Gordon Hempton believes exploration and listening go hand-in-hand. For almost 40 years, he’s circled the globe as the Sound Tracker, recording and listening to the prairies, ocean waves, crickets, thunderstorms and songbirds—a joyful euphony for Hempton. An acoustic ecologist, his audio collecting had led him to focus on the need to preserve these precious quiet places for all of us.
“The opportunity to hear something new is around us at every moment,” explains Hempton, who with co-founder Vikram Chauhan and a team of advisors, environmentalists, sound recorders and scientists have formed Quiet Parks International (QPI), a non-profit committed to the preservation of quiet.
QPI has identified 262 sites around the globe to be designated quiet places. Hempton was motivated by his first conservation project, the One Square Inch of Silence Foundation, which had focused on protecting the solitude of the Hoh Rain Forest. Located in Washington State’s Olympic National Park, this rainforest is one of the least noise-polluted places in the lower 48 states, but its status was threatened by noise pollution from practice missions by the US military.
2010 Keynote at American Academy of Audiology by Guillaume Bureau
So, what makes a quiet place?
It’s an area with the least amount of man-made sounds from industry and transportation. The US Department of Transportation has documented that 97 per cent of the American population is exposed to noise from aviation and highways. The process of designating a quiet park involves recording a place at different times during a day and on multiple days, listening and documenting natural and man-made sounds. QPI has created testing methods, classification, management guidelines and assistance with education, research and advocacy in order to encourage individuals and groups to nominate places as well as trails, accommodation and communities.
The global pandemic has hampered Hempton’s ongoing research, but he found a silver lining early on in Spring 2020 at home in Washington. “In Port Townsend, the quiet was so profound, it was spooky,” remembered Hempton, as industry sounds had been silenced, birds began to sing differently.
“Birds learn their song from their parents, but existing in a noisy environment, they are often learning a sing-along version, not the hi-fidelity version of their songs, “explained Hempton. “For two weeks I listened to a robin, every day expanding its knowledge, belting out the characteristic sound of spring in the Pacific Northwest. The songs changed from a wakeup call early in the morning to a sign-off before it went to sleep.”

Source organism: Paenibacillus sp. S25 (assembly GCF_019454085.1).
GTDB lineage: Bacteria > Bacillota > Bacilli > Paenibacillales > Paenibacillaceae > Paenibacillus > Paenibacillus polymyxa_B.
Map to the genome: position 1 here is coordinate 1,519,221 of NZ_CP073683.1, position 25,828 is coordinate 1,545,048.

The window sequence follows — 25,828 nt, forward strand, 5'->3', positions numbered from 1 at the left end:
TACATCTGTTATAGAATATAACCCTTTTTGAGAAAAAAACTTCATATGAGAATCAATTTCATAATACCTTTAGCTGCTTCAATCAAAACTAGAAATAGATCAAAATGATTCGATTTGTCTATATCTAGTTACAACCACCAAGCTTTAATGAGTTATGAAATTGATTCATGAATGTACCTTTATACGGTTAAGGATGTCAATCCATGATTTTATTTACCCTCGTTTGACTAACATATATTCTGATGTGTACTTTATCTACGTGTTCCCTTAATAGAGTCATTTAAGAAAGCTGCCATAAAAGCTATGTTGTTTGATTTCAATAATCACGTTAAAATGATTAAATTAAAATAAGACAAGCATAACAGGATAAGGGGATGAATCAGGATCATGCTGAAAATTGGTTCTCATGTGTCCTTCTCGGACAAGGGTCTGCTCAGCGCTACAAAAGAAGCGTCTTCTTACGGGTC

Camp nightlife at Zabalo WQP credit QPI
The QPI team also includes Jonathan Kawchuk, an Edmonton-based composer and sound artist. His love of nature sounds started with nature documentaries when he was a kid and was soon using a hand-held recorder to capture the sounds of the wilderness. In 2019 while working on a major project at the Banff Centre for Arts and Creativity, he learned about QPI.
“Unlike the US, it’s easier to find quiet places in Canada,” explains Kawchuk, who is hoping for the borders to open so the QPI team can formerly designate Canada’s first quiet wilderness park, Saskatchewan’s Grasslands National Park. “It’s one of the most ecologically diverse areas in Canada, and the prairie offers a wide variety of natural sounds, many only heard there.”
2012 Zabalo River Ecuador in Amazon credit Abby Hempton
As the world was about to shut down in March 2020, Hempton was in northern Ecuador recording and experiencing one of his favourite sounds: thunderstorms. “They’re essential to my soul,” said Hempton, who has a tattoo “Ccaen’stu Daja,” which translated from Cofan, an Ecuadorian Indigenous language, is “let it happen.” It’s one of the reasons he loves the unbridled energy of a thunderstorm, and a reminder of what’s important in his life, like his belief in preservation.
The first wilderness Quiet Park is the Zabalo River region in northern Ecuador, but QPI is also focused on urban areas. New York City, London and Stockholm are being considered, with Taipei’s Yangmingshan National Park becoming the first urban quiet park. Hempton believes now is the time to preserve. “We are hearing our neighbourhoods again . . . we still have the opportunity to listen.”
Microphone in position to measure